In this paper we address an important issue in the area of qualitative reasoning, that is, how to create qualitative models of mechanical devices that incorporate the effects of the detailed geometric structure of its components. The model we propose allows envisioning and prediction of behaviour without having to deal directly with the complexity of the detailed geometry of the parts. We claim that configuration spaces are an appropriate symbolic representation for reasoning about the kinematic behaviour of mechanical devices. We show that the kinematic behaviour of a mechanism can be precisely determined by first finding the relative motions of pairs of objects and then composing these motions. For a subclass of mechanisms, (fixed axis mechanisms), we show that a simplified version of the composition operation can be used to obtain the overall behaviour, and we outline a constraint propagation, label inferencing algorithm to produce a region diagram. This diagram constitutes a total qualitative envisionment of the mechanism's behaviour. Finally, given a sequence of input motions and a region diagram, we indicate how to predict the behaviour of the mechanism.
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Having a computer understand how devices such as boilers and amplifiers work has been the topic of much recent research in Qualitative Physics I 3, a subfield of AI. The two main goals of this research are to find computational methods that produce explanations on how a device works, and predictions on its behaviour. These explanations and predictions should be similar to those given by a person, namely they should identify important states of the device (such as 'on' or 'off', 'engaged' or 'disengaged'), and transitions between these states. They should thus focus on the qualitative aspect of changes inside a device, rather than on the precise values of the devices' parameters. Qualitative distinctions between states provide us with the necessary insight to understand how a device works. Further motivation of the work in Qualitative Physics is to find computationally efficient methods to predict the behaviour of a device. Traditional quantitative methods (such as differential analysis) are generally complex and expensive, and their full generality is unnecessary to explain the functioning of common devices such as heaters or boilers. In addition, the solutions produced by quantitative methods require careful interpretation to Author's current address: IBM T. J. Watson Research Center, PO Box 704, Yorktown Heights, NY 10598, USA. This work was partially supported by a National ScienceF oundation grant under contract DCR-8603758 and by the Defense Advanced Research Projects Agencyu nder contract N00014-85-K-0163 from the Office of Naval Research. Paper accepted March 1988. Discussion ends July 1989.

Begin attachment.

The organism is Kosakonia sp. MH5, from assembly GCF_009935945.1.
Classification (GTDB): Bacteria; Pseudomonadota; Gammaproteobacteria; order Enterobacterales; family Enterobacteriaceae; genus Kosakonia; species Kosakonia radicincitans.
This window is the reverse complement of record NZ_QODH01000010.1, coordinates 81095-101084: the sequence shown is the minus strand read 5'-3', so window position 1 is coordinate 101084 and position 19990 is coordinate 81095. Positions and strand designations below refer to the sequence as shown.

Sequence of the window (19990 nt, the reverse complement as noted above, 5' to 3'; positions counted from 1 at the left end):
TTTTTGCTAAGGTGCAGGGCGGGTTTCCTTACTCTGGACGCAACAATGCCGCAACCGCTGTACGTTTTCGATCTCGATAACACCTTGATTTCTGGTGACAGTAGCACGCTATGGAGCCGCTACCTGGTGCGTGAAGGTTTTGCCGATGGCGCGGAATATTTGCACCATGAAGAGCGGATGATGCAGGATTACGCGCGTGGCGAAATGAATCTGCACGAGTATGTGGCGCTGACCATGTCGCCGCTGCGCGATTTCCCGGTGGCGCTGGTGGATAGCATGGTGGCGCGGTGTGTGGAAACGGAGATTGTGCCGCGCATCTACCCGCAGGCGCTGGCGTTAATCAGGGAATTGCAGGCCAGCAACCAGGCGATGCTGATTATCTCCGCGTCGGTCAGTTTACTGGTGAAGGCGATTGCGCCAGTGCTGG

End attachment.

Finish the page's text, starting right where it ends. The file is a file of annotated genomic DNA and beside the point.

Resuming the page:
- configuration space
- qualitative reasoning
- spatial reasoning
- symbolic reasoning